Monthly Archives: August 2009

Blog Hiatus/Not Here

Hey — I’ll be incommunicado for the next week or so, will be at Foo Camp, then Burning Man, then on the road to Boston.  I expect to be reconnected around September 8th.  Until then, you might enjoy jwz’s blog instead.


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On Starting Businesses

When asked the question, “why do women start fewer high tech startups than men?” some people have responded that women are “less interested in risk-taking” (perhaps genetically — usually the phrase “predisposed” is used, then).

An excellent observation from a person successfully running their own lucrative business[1]:

I think there’s a fallacy that those who start their own businesses or work on their own are somehow born with an “entrepreneurial spirit” that the regular workaday employees just don’t have that. They aren’t “risk-takers”, they aren’t self-motivated, and they just can’t manage themselves.

Why do we get so wrapped up in the idea that business-makers are risk-takers?  And then ardently exclaim that women don’t have this quality?

This strikes me as a double-whammy of cultural self-hinderance — setting businesspeople in a class apart, and women in particular in the class-that’s-not-it.  Why do we set ourselves up that way?  Why even spread the idea?


[1] via Leo Babauta at Zen Habits

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Persuasive Technology

Wow, this is really cool —

“Kendra Markle[1], bio:  I build tools for healthy behavior change using persuasive technology. I believe new mobile health tools will produce better health outcomes for big health issues, such as managing chronic conditions. Plus they’ll be more fun than traditional treatments and very cost effective at scale.”

I am now thinking about persuasive technology.  This is a fabulous idea, and an excellent class of technologies to think about.

For example, I researched and built a robotic shirt to sense spinal position and help people have healthier postures & decrease back pain, by providing tactile feedback to retrain muscle memory.  And, I already frequently build little things to help myself, into my life (low-tech example: leaving keys by the door).  Until now, I hadn’t seen that project as part of the larger class of persuasive techonologies, which I think is a wonderfully suggestive and inspiring term.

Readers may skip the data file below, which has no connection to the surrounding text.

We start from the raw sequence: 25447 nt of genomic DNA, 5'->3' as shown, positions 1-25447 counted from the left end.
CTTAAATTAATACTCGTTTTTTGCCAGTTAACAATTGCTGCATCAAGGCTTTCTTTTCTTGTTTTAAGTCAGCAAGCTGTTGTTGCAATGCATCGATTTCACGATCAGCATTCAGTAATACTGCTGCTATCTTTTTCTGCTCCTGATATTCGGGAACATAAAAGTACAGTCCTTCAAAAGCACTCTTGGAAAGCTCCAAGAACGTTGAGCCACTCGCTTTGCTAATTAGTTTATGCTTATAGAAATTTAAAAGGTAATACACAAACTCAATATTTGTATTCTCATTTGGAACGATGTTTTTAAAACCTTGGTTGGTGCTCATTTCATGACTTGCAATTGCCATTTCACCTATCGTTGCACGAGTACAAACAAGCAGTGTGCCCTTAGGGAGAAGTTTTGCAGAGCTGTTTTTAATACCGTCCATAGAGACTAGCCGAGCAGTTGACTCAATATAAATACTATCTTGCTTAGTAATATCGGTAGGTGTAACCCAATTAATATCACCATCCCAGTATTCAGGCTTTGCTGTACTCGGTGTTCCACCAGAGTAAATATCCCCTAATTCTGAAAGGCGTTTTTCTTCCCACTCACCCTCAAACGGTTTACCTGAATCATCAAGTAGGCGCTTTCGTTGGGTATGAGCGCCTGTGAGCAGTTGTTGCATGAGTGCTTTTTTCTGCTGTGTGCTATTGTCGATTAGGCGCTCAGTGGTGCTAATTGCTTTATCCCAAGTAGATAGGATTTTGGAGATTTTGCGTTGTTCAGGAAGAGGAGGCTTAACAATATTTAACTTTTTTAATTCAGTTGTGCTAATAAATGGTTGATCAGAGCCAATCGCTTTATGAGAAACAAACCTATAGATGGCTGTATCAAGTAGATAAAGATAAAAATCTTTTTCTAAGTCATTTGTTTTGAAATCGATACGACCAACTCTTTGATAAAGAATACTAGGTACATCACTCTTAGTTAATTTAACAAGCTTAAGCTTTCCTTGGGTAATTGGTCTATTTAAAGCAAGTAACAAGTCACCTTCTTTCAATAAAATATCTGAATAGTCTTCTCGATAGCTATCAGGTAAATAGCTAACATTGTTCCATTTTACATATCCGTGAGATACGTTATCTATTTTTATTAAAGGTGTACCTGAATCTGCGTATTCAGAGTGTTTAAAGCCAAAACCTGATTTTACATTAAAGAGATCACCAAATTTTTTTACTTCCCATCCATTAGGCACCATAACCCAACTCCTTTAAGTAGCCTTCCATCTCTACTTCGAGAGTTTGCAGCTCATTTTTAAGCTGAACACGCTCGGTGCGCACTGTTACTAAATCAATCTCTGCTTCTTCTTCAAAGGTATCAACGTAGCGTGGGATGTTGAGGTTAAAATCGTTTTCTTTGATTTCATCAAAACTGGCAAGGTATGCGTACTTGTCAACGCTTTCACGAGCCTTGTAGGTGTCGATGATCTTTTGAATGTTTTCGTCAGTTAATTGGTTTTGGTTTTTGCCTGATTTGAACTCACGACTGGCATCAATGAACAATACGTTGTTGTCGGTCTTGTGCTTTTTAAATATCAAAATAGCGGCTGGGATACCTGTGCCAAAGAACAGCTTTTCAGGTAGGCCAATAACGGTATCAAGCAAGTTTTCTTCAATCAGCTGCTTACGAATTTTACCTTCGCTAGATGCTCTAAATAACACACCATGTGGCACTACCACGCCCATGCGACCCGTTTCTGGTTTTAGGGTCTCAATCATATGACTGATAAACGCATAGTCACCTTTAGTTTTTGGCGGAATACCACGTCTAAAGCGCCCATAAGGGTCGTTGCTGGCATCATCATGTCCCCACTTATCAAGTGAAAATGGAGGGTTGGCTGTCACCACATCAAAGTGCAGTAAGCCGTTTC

[1] Reference,, creating computer-assisted therapy

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Interesting Questions to Ask 2

I found this compelling and intriguing set of questions via Ethan Zuckerman’s blog:

  • If you had the opportunity to do so, what problems would you solve with a $5 million dollar budget?
  • What about $50 million dollars?
  • And $500 million?

It’s a fun way to get a handle on the scale of various problems, and also a fun way to sort out which problems you’d work on, given proper resources.  

I’m still thinking about what my answers are.  Will post them here!

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The Coolest Open Source Hardware Projects In The Land

The coolest open source hardware project I’ve seen to date is the TuxPhone + Open Cell Phone Project.

The Tux Phone is a GSM cell phone you can build from parts, originally developed by Surj Patel. Apparently he got into a Hulk-like Rage one day in 2005 and, fed up with the state of available cell phones, decided to make an open source hardware cell phone! It’s not sexy or tiny, but you can build it yourself.  And that means that if it doesn’t do what you want, you get to make it better!

The Open Cell Phone project is the other half of the project, and provides a Free operating system.  I’m not sure if the TuxPhone project is still alive today, unfortunately, but I think it’s pretty awesome!

I also just found out about the Open Cores and Open Graphics (as in graphics cards and drivers) projects, which are both way cool as well.

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Interesting Questions

If you were giving a TED talk, what would you give your talk about?

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Designing the UI for a Firefox Extension

Has anyone ever sent you a link to a big directory of photos? “Hi, I took 9,000 pictures on my recent trip. They’re each 5MB, and there might be a good one of you in there somewhere. Check it out!!!”

You click on the name of an image. Then you click back to the directory. Click. Back. This process is hella inconvenient! But I’ve done it often enough that I think I deserves a Special Tool, something Better. So I wrote a Firefox Extension! It auto-increments the URL of a photo (DSC_0001.JPG => DSC_0002.JPG) with just a click, so you can effectively just scroll through a huge pile of images very quickly and efficiently.

That’s all jolly good, and was kind of fun to make, until I started trying to figure out how to change the UI from what I’d made just-for-testing-it-out, to something that anyone else could use. I’m actually kind of stumped trying to figure out what sort of controls this should have, so I’m polling for your thoughts: How should I arrange things (buttons? clicks? icons? arrows?) that would make sense for this?

If you just want to try it out, you can see what I have so far:


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